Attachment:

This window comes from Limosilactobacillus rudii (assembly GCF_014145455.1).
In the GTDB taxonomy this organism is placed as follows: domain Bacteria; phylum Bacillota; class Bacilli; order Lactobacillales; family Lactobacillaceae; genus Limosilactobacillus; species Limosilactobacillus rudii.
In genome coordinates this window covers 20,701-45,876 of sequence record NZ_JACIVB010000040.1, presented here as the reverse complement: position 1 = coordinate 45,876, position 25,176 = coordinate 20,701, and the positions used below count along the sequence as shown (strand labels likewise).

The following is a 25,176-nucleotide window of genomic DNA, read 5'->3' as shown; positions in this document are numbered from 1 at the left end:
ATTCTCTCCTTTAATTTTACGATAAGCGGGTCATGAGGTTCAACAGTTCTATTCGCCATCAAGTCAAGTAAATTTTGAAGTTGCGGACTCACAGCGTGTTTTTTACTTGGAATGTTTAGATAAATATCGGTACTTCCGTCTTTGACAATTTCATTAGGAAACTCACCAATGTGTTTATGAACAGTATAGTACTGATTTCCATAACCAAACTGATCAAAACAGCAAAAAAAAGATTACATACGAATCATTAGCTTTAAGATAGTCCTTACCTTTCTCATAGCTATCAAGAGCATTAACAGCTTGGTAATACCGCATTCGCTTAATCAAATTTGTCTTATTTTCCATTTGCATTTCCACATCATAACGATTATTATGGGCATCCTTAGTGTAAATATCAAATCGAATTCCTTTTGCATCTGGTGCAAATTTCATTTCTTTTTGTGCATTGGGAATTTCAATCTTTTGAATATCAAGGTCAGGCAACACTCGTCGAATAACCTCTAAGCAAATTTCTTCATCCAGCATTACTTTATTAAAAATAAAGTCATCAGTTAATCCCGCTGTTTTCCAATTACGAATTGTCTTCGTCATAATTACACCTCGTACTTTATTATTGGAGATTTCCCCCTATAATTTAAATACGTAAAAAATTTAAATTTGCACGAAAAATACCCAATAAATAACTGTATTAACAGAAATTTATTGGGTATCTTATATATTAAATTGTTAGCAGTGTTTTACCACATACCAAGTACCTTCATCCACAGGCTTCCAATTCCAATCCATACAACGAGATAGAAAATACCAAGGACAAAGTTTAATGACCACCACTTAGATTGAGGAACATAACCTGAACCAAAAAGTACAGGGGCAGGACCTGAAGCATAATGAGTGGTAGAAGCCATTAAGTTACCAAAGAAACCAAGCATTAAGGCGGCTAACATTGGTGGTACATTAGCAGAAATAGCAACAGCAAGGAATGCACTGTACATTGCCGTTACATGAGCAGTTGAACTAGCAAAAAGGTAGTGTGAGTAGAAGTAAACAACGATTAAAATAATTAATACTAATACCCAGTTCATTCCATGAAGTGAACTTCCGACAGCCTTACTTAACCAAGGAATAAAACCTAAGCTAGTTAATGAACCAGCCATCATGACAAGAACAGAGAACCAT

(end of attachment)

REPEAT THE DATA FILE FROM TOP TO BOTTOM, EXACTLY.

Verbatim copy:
This window comes from Limosilactobacillus rudii (assembly GCF_014145455.1).
In the GTDB taxonomy this organism is placed as follows: domain Bacteria; phylum Bacillota; class Bacilli; order Lactobacillales; family Lactobacillaceae; genus Limosilactobacillus; species Limosilactobacillus rudii.
In genome coordinates this window covers 20,701-45,876 of sequence record NZ_JACIVB010000040.1, presented here as the reverse complement: position 1 = coordinate 45,876, position 25,176 = coordinate 20,701, and the positions used below count along the sequence as shown (strand labels likewise).

The following is a 25,176-nucleotide window of genomic DNA, read 5'->3' as shown; positions in this document are numbered from 1 at the left end:
ATTCTCTCCTTTAATTTTACGATAAGCGGGTCATGAGGTTCAACAGTTCTATTCGCCATCAAGTCAAGTAAATTTTGAAGTTGCGGACTCACAGCGTGTTTTTTACTTGGAATGTTTAGATAAATATCGGTACTTCCGTCTTTGACAATTTCATTAGGAAACTCACCAATGTGTTTATGAACAGTATAGTACTGATTTCCATAACCAAACTGATCAAAACAGCAAAAAAAAGATTACATACGAATCATTAGCTTTAAGATAGTCCTTACCTTTCTCATAGCTATCAAGAGCATTAACAGCTTGGTAATACCGCATTCGCTTAATCAAATTTGTCTTATTTTCCATTTGCATTTCCACATCATAACGATTATTATGGGCATCCTTAGTGTAAATATCAAATCGAATTCCTTTTGCATCTGGTGCAAATTTCATTTCTTTTTGTGCATTGGGAATTTCAATCTTTTGAATATCAAGGTCAGGCAACACTCGTCGAATAACCTCTAAGCAAATTTCTTCATCCAGCATTACTTTATTAAAAATAAAGTCATCAGTTAATCCCGCTGTTTTCCAATTACGAATTGTCTTCGTCATAATTACACCTCGTACTTTATTATTGGAGATTTCCCCCTATAATTTAAATACGTAAAAAATTTAAATTTGCACGAAAAATACCCAATAAATAACTGTATTAACAGAAATTTATTGGGTATCTTATATATTAAATTGTTAGCAGTGTTTTACCACATACCAAGTACCTTCATCCACAGGCTTCCAATTCCAATCCATACAACGAGATAGAAAATACCAAGGACAAAGTTTAATGACCACCACTTAGATTGAGGAACATAACCTGAACCAAAAAGTACAGGGGCAGGACCTGAAGCATAATGAGTGGTAGAAGCCATTAAGTTACCAAAGAAACCAAGCATTAAGGCGGCTAACATTGGTGGTACATTAGCAGAAATAGCAACAGCAAGGAATGCACTGTACATTGCCGTTACATGAGCAGTTGAACTAGCAAAAAGGTAGTGTGAGTAGAAGTAAACAACGATTAAAATAATTAATACTAATACCCAGTTCATTCCATGAAGTGAACTTCCGACAGCCTTACTTAACCAAGGAATAAAACCTAAGCTAGTTAATGAACCAGCCATCATGACAAGAACAGAGAACCAT